Tuesday, Jan 10, 2012, 11:04 am
NYPD Violates Liberties While “Protecting” Citizens
In speaking with Occupy protesters and their allies over the past (nearly) four months, I've come to learn that the biggest deterrent to hitting the streets and demonstrating against Wall Street's greed is police retaliation in the form of physical abuse and arbitrary detainment.
Police can, and do, detain individuals for any number of reasons, some completely fabricated, a statement received as old news by minorities and seasoned protesters, and which became a reality for journalists covering the Occupy beat this fall.
The NYPD has been routinely criticized for violating the First Amendment rights of journalists (independent and mainstream alike) in addition to impeding on the rights of protesters, sometimes sweeping up entirely peaceful demonstrators under the blanket charge of "resisting arrest." Oftentimes, protesters who lose days of their lives as they're held in cells, are never charged with anything.
Most recently, prosecutors dropped charges against 21 people picked up in the first mass arrest of Occupy Wall Street demonstrators. The charges were dropped because prosecutors admitted they could not prove beyond a reasonable doubt that the conduct in the cases was illegal.
Fifty other cases are on their way to trial. The arrests occurred on Sept. 24 and only now have the charges against nearly two dozen individuals been dropped, to give the reader an idea of how slow the "justice" process actually is.
The glacial speed of the courts is why many protesters don't bother demanding a trial in front of their peers. Many activists have jobs and other obligations they need to return to, and don't have time to struggle with an unfeeling bureaucratic system in order to demand accountability.
I recently witnessed one of the most glaring examples of trumped up charges at a #J3 Occupy protest. OWS activist Lauren Digioia was snatched off the floor of Grand Central Station by police for the crime of using the People's Mic, that is speaking loudly in a public space, which is still a legal act the last time I checked.
Later, the NYPD attempted to charge Digioia with resisting arrest, a claim that can be debunked simply by viewing the video of her arrest. Digioia is a slight woman, who was easily carried down the stairs by the six, or so, arresting officers.
"I was locked up for 26 hours," Digioia told independent journalist John Knefel in a report for Citizen Radio. "It sucks to get locked up for that long, but I'm really glad I did it. It sets the tone for what NDAA has the capability of doing to us as citizens. It's another example of how our First Amendment rights are not protected at all."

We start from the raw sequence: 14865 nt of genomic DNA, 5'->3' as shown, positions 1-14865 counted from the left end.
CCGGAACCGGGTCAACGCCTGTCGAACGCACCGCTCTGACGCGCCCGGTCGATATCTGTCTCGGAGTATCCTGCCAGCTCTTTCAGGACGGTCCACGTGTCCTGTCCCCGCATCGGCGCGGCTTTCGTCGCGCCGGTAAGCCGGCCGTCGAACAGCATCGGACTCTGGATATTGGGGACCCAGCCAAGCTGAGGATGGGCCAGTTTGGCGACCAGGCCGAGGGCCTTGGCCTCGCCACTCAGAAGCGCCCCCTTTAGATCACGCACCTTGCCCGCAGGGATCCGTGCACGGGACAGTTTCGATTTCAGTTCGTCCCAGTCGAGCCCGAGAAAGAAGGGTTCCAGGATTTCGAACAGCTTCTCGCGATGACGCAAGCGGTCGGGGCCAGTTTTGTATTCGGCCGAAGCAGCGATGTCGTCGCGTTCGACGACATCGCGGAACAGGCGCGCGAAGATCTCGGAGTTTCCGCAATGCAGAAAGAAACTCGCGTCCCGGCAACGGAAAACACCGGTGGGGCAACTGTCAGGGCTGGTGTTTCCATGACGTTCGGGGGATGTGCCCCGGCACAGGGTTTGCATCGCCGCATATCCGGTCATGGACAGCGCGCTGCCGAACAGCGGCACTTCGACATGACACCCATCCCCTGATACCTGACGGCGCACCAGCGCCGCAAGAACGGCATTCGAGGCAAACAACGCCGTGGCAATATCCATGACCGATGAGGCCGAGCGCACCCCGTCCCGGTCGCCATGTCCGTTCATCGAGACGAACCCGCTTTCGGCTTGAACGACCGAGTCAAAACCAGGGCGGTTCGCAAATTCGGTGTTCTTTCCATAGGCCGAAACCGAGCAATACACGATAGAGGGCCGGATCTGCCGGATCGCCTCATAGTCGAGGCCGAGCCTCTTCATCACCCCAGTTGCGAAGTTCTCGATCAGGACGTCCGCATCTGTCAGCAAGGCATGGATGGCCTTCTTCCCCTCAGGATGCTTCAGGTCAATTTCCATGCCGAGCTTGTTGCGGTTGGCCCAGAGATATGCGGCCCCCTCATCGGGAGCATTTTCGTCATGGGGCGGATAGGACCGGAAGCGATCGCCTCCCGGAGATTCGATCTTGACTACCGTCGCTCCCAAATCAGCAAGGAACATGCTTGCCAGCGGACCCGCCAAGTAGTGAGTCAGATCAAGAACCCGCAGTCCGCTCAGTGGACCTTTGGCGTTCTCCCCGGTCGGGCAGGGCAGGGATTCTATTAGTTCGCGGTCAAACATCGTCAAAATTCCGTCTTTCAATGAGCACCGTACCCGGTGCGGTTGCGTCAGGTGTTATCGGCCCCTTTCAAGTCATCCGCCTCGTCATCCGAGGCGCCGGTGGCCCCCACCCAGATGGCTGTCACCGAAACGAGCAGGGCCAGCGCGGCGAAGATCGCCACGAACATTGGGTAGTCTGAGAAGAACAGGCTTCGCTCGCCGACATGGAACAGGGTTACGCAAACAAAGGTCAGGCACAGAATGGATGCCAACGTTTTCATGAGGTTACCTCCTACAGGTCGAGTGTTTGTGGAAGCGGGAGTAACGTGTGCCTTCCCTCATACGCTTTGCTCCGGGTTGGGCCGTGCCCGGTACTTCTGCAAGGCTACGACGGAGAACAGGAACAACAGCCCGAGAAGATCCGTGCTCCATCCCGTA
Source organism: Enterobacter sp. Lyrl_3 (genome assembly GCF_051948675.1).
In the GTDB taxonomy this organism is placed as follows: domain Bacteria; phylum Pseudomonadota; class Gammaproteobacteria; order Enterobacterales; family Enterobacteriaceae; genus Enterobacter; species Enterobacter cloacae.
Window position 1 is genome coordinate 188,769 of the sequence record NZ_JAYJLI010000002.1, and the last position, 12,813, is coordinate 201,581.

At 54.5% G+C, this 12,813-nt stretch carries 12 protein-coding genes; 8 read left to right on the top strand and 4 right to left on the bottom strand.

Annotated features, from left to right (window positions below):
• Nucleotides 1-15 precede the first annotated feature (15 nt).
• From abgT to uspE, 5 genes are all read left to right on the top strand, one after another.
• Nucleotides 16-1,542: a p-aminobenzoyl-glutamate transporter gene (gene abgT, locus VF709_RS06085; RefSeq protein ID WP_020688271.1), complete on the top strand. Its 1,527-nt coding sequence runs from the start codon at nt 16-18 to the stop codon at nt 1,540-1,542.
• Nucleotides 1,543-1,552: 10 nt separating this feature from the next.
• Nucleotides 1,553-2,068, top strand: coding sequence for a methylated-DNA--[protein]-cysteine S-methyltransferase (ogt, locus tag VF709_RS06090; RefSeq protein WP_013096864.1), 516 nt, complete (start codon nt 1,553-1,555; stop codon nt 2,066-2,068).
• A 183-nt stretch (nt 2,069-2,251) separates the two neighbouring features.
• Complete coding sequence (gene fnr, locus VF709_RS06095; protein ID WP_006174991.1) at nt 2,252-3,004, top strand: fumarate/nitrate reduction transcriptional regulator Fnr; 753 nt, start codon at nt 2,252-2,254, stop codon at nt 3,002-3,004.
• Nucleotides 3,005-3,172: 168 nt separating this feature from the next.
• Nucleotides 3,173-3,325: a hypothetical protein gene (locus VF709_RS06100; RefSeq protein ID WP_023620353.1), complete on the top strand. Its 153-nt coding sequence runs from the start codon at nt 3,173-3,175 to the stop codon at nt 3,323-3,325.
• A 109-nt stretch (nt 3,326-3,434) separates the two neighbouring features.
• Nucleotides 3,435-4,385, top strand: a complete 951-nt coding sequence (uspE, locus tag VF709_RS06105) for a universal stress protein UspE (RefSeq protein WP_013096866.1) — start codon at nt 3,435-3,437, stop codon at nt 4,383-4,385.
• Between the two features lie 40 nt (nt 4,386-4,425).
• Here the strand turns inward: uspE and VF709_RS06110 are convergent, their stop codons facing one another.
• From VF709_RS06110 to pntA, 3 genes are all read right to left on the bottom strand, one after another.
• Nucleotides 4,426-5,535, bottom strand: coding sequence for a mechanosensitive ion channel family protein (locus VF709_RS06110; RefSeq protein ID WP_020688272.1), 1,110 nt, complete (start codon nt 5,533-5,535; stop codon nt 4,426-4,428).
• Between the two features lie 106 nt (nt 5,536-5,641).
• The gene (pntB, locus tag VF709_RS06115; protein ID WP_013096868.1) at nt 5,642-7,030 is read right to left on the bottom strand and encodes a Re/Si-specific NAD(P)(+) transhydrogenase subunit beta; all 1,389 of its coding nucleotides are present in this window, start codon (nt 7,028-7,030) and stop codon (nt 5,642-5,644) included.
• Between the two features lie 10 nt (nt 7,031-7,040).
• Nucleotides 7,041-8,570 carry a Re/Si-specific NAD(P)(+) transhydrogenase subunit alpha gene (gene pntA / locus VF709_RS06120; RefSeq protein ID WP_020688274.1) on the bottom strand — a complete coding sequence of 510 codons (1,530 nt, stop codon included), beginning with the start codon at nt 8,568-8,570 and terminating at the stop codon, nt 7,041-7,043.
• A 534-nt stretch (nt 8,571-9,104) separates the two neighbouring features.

Knefel reports that Digioia was held for those 26 hours in a holding cell (one of two) in Grand Central Station's basement.
"When I went down to ask where she was, and I asked one of the officers on duty if she was being held there. He told me she wasn't, which considering the fact that the protest earlier that day was about a bill that allows for American citizens to get disappeared and held indefinitely, is very troubling," said Knefel.
Knefel is correct. It's deeply troubling that a U.S. citizen was disappeared from a public space for the "crime" of speaking, then held in an off-site police cell, and her whereabouts were not disclosed to a journalist making inquiries about her location.
As the NYPD busily breach the rights of citizens, the New York Civil Liberties Union and the National Lawyers Guild filed a complaint Monday, saying the barricades surrounding Zuccotti Park violate zoning laws by restricting public access.
The complaint says the metal barricades that have surrounded Manhattan's Zuccotti Park since Nov. 15 interfere with the public's use of it. Zuccotti Park is a publicly owned private plaza and is required to be open 24 hours a day, barring a safety issue.
City zoning law states the layout and design of such parks must promote public use and "free and easy pedestrian circulation."
Truly, we are living in Orwellian times when things like arbitrary arrests, "freeze zones," the barricading of public space, and intimidation of the press are all tools used by police to "protect" citizens.
Allison Kilkenny is an In These Times Staff Writer and the co-host of the critically acclaimed radio show Citizen Radio. Her blog for In These Times, Uprising, focuses on efforts around the world to address the global economic crisis.